– Life Assurance Relief – the proceeds of life assurance plans, where the plan was effected specifically for the payment of Inheritance Tax or the tax payable on the value of an Approved Retirement Fund (ARF) inherited by a child over the age of 21, will not be subject to Inheritance Tax – provided the money is actually used to pay the relevant tax bills. This ‘Life Assurance Relief’ is commonly referred to as ‘Section 72 Relief’.
6. How can I reduce the CAT liability?
There are a number of both complex and simple ways for someone to reduce the amount of CAT that would be payable on the distribution of their estate following their death. Both are best explored by speaking with your accountant or solicitor that specialises in estate planning. There are other ways than having more children! For instance, the small gift exemption allows you to gift €3,000 very year to various relatives or individuals throughout your lifetime that will not form part of their lifetime threshold, hence reducing the value of your estate on death. This is of course, subject to you having sufficient cash to maintain your own lifestyle requirements in addition to these gifts. As is very common these days, people in the later stages of life are asset rich, but cash poor.
Anything that is left after whatever preparations you have made, will be subject to CAT payable by your beneficiaries. A final approach to take in preparation for this inevitability, is to take out a Section 72 policy to cover the amount due. This really does save on an awful lot of hassle following your death.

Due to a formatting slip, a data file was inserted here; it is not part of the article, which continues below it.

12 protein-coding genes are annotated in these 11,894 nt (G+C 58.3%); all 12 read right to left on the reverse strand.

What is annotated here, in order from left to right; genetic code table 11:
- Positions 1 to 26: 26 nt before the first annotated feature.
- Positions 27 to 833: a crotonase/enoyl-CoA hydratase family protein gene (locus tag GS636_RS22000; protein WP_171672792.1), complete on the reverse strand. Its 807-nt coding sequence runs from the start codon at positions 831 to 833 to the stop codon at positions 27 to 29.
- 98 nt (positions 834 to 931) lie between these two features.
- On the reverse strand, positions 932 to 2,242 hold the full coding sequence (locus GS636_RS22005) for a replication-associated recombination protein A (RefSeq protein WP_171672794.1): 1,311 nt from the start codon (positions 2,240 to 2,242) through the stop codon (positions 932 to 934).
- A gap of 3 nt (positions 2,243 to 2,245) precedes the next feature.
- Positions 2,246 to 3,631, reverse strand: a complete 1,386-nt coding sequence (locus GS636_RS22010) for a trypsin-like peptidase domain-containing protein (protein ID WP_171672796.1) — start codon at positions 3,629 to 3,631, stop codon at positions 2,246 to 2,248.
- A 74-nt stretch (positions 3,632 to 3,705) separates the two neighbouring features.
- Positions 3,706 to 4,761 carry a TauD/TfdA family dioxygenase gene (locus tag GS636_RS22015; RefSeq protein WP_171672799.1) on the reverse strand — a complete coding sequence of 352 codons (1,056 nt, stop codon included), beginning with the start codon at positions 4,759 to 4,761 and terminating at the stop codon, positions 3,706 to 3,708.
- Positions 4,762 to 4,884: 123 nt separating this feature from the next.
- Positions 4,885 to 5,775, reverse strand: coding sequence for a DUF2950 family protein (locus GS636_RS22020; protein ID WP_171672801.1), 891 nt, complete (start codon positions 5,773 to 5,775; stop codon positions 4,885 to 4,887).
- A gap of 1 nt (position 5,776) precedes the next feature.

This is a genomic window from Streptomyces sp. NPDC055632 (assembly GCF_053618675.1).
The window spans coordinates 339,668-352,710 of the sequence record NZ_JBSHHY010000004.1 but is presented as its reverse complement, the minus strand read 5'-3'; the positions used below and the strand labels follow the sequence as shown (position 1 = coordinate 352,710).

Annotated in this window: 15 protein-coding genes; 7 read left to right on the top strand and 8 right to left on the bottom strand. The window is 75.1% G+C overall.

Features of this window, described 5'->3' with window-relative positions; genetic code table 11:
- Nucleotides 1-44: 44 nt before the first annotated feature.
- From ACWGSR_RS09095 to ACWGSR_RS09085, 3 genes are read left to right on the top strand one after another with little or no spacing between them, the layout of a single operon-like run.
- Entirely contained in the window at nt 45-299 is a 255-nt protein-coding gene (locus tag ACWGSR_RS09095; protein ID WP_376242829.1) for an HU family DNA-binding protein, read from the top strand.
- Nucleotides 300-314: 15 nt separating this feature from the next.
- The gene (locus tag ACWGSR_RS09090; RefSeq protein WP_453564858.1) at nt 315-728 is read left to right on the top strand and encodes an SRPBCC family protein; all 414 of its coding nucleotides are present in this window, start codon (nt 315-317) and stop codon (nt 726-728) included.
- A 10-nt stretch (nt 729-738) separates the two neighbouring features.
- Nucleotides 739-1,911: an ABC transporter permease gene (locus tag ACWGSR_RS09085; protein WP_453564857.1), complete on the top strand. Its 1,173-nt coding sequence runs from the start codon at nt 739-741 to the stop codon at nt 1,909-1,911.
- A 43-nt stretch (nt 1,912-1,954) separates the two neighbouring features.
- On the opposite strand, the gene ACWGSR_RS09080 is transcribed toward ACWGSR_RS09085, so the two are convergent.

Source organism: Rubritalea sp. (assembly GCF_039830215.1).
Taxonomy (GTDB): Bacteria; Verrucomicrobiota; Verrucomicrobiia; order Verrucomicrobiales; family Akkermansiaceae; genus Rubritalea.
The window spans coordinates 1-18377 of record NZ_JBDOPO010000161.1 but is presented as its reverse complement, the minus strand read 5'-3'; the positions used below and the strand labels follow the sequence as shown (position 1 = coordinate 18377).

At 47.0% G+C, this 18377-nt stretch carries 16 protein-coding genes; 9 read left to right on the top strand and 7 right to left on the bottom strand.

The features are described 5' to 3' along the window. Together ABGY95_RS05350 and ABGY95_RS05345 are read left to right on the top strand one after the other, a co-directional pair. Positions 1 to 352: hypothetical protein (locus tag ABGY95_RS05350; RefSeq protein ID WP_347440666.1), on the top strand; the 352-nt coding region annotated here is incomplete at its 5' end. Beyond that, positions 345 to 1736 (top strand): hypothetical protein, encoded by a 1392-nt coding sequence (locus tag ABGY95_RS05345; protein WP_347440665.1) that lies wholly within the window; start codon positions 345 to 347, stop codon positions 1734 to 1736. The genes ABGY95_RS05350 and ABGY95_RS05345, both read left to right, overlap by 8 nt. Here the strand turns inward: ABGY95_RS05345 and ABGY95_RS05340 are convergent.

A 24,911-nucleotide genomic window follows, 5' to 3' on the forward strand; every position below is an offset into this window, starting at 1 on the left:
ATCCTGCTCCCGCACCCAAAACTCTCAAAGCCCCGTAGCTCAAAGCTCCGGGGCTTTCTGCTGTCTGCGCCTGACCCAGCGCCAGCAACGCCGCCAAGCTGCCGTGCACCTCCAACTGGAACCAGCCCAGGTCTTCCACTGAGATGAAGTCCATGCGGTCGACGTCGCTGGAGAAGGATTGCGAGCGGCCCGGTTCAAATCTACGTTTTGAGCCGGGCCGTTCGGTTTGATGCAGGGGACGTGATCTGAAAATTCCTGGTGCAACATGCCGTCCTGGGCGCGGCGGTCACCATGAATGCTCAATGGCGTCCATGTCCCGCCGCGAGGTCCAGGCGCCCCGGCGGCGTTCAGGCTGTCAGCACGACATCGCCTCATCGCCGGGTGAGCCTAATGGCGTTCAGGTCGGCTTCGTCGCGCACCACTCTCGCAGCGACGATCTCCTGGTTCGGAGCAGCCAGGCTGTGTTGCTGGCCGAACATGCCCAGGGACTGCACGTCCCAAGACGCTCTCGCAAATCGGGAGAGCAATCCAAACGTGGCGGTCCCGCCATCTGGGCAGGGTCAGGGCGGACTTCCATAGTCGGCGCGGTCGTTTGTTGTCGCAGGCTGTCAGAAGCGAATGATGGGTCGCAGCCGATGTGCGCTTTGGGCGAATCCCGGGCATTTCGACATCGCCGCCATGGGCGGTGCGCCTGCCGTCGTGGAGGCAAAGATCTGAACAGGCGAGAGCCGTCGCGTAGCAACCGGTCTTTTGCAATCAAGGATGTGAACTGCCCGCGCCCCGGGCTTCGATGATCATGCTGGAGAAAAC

7. I have a life assurance policy already. Can I use this?
Yes you can, but the amount payable from this policy on your death will form part of your estate when it comes to calculating the CAT bill.
For instance – If the combined value of all of your assets – house, car, cash etc. – amounts to €1m and you also have a payout of €250k from a life assurance policy, then the value of your estate for CAT purposes is €1,250,000.
A Section 72 insurance policy is set up in such a way that it does NOT form part of your estate’s valuation for CAT purposes. In the scenario above, if your life assurance policy was set up as a Section 72 policy, then the valuation of your estate would remain at €1m and a separate fund of €250k cash to pay the CAT.
Your existing life assurance policy may also be a Term Assurance policy, which covers you only for a definitive amount of time – E.g. Cover may cease at age 80. With average life expectancy in Ireland being c. 82.5 years, your policy may not have the opportunity to pay out a benefit. A Section 72 policy is a Whole of Life policy – It will pay out the benefit irrespective of what age you die at.
8. Can a child take out a life assurance policy on their parent's life?
Yes they can, however there are some conditions and things that MUST be put in place before this can be done.
This is also quite a common approach to take, when the parents are unable to meet with the commitment of the monthly premiums. In fairness, as it is the child who will benefit from the policy, it is an approach worth considering.